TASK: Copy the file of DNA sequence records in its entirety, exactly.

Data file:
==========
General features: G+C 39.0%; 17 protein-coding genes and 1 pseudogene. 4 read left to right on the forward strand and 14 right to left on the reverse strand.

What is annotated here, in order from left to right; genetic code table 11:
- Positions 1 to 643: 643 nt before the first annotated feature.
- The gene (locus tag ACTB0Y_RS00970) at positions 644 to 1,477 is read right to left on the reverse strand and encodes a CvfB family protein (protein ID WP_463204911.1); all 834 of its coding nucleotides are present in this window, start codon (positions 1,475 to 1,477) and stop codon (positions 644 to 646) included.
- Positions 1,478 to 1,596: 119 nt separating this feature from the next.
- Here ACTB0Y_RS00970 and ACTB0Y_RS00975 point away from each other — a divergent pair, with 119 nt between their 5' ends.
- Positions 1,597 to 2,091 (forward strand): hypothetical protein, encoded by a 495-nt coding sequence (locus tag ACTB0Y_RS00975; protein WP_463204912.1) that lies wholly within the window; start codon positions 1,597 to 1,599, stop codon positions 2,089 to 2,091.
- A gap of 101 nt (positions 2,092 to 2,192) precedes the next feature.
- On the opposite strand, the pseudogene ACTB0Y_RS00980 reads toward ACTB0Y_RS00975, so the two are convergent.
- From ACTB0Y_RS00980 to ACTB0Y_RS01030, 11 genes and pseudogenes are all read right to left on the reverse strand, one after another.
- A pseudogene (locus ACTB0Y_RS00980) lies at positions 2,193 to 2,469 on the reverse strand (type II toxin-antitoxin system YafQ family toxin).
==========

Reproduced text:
General features: G+C 39.0%; 17 protein-coding genes and 1 pseudogene. 4 read left to right on the forward strand and 14 right to left on the reverse strand.

What is annotated here, in order from left to right; genetic code table 11:
- Positions 1 to 643: 643 nt before the first annotated feature.
- The gene (locus tag ACTB0Y_RS00970) at positions 644 to 1,477 is read right to left on the reverse strand and encodes a CvfB family protein (protein ID WP_463204911.1); all 834 of its coding nucleotides are present in this window, start codon (positions 1,475 to 1,477) and stop codon (positions 644 to 646) included.
- Positions 1,478 to 1,596: 119 nt separating this feature from the next.
- Here ACTB0Y_RS00970 and ACTB0Y_RS00975 point away from each other — a divergent pair, with 119 nt between their 5' ends.
- Positions 1,597 to 2,091 (forward strand): hypothetical protein, encoded by a 495-nt coding sequence (locus tag ACTB0Y_RS00975; protein WP_463204912.1) that lies wholly within the window; start codon positions 1,597 to 1,599, stop codon positions 2,089 to 2,091.
- A gap of 101 nt (positions 2,092 to 2,192) precedes the next feature.
- On the opposite strand, the pseudogene ACTB0Y_RS00980 reads toward ACTB0Y_RS00975, so the two are convergent.
- From ACTB0Y_RS00980 to ACTB0Y_RS01030, 11 genes and pseudogenes are all read right to left on the reverse strand, one after another.
- A pseudogene (locus ACTB0Y_RS00980) lies at positions 2,193 to 2,469 on the reverse strand (type II toxin-antitoxin system YafQ family toxin).